Snedeker, the U.S. Amateur Public Links champion, and Wittenberg, the runner-up at the U.S. Amateur, came into the day tied at 4 over par. With the help of an eagle on No. 10 - an iron shot he holed out from the fairway - Wittenberg shot 71 in the third round, while Snedeker shot 75.
'It was unbelievable that it was on that hole, and in this tournament,' Wittenberg said.
Both players know they have a big day coming up. Snedeker also announced Sunday this will be his last tournament as an amateur. He said he'll turn pro Monday, and already has invitations to play in the Byron Nelson Classic and the Memorial, both in May.
Nice Hat
It was easy to spot the Alex Cejka fans.
Eleven of Cejka's family and close friends sported Day-Glo yellow hats Saturday with 'Team Cejka' on the front in green script lettering and 'Check out Cejka' on the back.
'Yesterday at dinner I realized it would be funny, a nice surprise. It would be easy for Alex to see us in the crowd,' said Rudy Masopust, a close friend of Cejka's and the one who came up with the idea.
That hats were whipped up at the last minute by a local company.
Unfortunately for Cejka, the hats didn't help his game. He shot 78 to finish 2 over and fall from a tie for second to eight strokes behind.
With a storm expected to roll in late Sunday, Masters officials moved all tee times up by about an hour. Jeff Sluman and Chris Riley will begin play at 10:30 a.m., and the leaders tee off at 2 p.m. ... Vijay Singh opened with a birdie and an eagle, but didn't quite make the charge he needed, shooting 69 to finish 1 over. ... At one point, on the seventh hole, Sergio Garcia and Bernhard Langer were an entire hole behind the group in front of them. They made up ground quickly and were back in position by the turn.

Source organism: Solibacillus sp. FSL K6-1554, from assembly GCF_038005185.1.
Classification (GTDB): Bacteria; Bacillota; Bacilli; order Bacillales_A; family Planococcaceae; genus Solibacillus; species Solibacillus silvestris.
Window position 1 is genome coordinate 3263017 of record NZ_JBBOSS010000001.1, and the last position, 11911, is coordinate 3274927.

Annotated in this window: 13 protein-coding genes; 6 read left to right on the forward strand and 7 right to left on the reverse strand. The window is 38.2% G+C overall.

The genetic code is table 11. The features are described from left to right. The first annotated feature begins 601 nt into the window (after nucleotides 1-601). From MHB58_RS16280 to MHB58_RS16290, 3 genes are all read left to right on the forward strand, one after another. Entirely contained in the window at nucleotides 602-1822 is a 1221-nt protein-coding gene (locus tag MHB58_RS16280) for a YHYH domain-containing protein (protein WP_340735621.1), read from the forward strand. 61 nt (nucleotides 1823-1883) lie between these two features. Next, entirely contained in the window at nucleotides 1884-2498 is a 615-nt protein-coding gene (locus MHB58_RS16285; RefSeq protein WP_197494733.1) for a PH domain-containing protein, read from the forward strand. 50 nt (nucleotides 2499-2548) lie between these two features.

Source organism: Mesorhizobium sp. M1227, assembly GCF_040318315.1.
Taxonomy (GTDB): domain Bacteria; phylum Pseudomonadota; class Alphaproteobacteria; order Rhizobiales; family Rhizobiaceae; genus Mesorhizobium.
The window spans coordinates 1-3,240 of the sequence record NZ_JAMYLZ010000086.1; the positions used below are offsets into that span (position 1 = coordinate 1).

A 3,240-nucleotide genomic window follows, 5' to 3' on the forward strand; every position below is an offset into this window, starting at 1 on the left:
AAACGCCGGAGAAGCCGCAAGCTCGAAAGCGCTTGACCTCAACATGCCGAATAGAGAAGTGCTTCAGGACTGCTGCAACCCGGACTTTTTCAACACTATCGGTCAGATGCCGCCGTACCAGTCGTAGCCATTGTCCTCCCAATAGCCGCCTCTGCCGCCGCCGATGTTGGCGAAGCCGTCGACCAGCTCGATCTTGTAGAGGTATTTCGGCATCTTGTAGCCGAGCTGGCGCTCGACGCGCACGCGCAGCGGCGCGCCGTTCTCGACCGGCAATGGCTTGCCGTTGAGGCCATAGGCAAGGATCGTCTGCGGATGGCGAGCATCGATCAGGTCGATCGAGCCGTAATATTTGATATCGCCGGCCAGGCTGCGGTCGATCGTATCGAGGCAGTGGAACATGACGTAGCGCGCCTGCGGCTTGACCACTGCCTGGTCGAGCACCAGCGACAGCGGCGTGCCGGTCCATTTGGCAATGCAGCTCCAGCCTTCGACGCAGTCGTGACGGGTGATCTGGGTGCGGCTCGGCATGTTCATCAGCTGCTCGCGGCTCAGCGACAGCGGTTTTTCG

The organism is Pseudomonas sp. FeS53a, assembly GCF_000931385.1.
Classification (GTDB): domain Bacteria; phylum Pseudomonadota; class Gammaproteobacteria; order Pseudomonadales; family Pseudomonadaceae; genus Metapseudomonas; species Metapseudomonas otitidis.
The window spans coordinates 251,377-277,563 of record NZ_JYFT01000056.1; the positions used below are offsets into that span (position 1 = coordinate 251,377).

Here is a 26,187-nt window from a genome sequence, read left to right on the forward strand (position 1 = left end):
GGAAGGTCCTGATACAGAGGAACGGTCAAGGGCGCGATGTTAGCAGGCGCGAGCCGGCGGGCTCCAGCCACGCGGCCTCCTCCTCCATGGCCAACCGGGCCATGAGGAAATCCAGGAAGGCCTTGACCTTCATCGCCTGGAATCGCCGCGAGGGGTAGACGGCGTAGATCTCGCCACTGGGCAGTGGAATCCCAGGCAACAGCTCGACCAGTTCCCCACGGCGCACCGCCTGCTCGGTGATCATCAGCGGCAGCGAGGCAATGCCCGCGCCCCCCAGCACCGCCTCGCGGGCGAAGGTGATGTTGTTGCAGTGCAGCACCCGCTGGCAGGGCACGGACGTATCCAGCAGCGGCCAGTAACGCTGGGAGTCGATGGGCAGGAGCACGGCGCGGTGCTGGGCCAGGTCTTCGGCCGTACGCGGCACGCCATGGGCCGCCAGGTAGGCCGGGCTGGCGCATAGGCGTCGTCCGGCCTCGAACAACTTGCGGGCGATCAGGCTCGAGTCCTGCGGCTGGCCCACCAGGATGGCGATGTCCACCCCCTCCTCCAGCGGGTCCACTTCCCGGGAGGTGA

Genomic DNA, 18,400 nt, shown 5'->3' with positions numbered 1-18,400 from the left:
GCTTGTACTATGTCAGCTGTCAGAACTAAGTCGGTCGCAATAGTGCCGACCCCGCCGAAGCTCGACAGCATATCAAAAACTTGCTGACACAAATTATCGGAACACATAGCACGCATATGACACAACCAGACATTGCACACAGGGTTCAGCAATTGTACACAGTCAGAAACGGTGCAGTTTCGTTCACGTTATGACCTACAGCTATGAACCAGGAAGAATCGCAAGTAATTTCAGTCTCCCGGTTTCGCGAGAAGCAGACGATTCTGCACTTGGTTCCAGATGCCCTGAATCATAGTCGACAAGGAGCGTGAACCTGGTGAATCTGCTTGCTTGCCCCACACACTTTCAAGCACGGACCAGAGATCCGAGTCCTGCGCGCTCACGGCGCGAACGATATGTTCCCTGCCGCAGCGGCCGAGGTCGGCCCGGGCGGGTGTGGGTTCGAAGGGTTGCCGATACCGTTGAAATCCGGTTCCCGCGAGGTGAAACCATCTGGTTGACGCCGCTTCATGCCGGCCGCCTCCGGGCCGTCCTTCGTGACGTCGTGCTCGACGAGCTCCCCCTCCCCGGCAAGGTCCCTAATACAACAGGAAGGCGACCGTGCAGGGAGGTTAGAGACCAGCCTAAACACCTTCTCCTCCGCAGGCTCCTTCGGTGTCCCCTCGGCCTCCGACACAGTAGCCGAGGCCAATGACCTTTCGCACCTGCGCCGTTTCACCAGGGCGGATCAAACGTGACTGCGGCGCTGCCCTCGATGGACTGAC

Related links:
  • Leaderboard - The Masters Tournament
  • Full Coverage - The Masters Tournament
  • Masters Photo Gallery
  • Tee Times
  • Arnold Palmers 50th Masters
    Copyright 2003 Associated Press. All rights reserved. This material may not be published, broadcast, rewritten or redistributed.
  • Getty Images

    Woods favored to miss Farmers Insurance Open cut

    By Will GrayJanuary 24, 2018, 1:54 am

    If the Las Vegas bookmakers are to be believed, folks in the San Diego area hoping to see Tiger Woods this week might want to head to Torrey Pines early.